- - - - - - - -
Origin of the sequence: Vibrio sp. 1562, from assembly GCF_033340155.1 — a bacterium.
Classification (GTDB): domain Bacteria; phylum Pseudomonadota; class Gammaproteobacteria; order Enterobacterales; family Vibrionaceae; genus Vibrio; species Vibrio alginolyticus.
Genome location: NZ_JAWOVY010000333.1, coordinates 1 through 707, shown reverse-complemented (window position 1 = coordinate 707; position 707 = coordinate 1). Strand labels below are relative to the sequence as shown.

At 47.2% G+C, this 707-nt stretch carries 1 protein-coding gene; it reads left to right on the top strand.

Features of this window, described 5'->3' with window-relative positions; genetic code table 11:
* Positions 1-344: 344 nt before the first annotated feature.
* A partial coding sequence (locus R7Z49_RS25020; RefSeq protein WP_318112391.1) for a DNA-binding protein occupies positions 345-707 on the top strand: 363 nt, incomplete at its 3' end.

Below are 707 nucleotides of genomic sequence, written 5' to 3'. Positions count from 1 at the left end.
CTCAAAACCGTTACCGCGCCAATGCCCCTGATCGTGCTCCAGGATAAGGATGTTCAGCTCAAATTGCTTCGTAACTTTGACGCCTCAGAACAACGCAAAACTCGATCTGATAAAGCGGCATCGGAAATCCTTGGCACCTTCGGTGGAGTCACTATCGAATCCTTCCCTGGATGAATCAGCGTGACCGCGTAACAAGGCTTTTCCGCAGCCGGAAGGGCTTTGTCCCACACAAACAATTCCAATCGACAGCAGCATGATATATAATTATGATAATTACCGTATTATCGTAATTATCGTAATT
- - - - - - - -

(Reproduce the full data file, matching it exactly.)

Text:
Origin of the sequence: Vibrio sp. 1562, from assembly GCF_033340155.1 — a bacterium.
Classification (GTDB): domain Bacteria; phylum Pseudomonadota; class Gammaproteobacteria; order Enterobacterales; family Vibrionaceae; genus Vibrio; species Vibrio alginolyticus.
Genome location: NZ_JAWOVY010000333.1, coordinates 1 through 707, shown reverse-complemented (window position 1 = coordinate 707; position 707 = coordinate 1). Strand labels below are relative to the sequence as shown.

At 47.2% G+C, this 707-nt stretch carries 1 protein-coding gene; it reads left to right on the top strand.

Features of this window, described 5'->3' with window-relative positions; genetic code table 11:
* Positions 1-344: 344 nt before the first annotated feature.
* A partial coding sequence (locus R7Z49_RS25020; RefSeq protein WP_318112391.1) for a DNA-binding protein occupies positions 345-707 on the top strand: 363 nt, incomplete at its 3' end.

Below are 707 nucleotides of genomic sequence, written 5' to 3'. Positions count from 1 at the left end.
CTCAAAACCGTTACCGCGCCAATGCCCCTGATCGTGCTCCAGGATAAGGATGTTCAGCTCAAATTGCTTCGTAACTTTGACGCCTCAGAACAACGCAAAACTCGATCTGATAAAGCGGCATCGGAAATCCTTGGCACCTTCGGTGGAGTCACTATCGAATCCTTCCCTGGATGAATCAGCGTGACCGCGTAACAAGGCTTTTCCGCAGCCGGAAGGGCTTTGTCCCACACAAACAATTCCAATCGACAGCAGCATGATATATAATTATGATAATTACCGTATTATCGTAATTATCGTAATT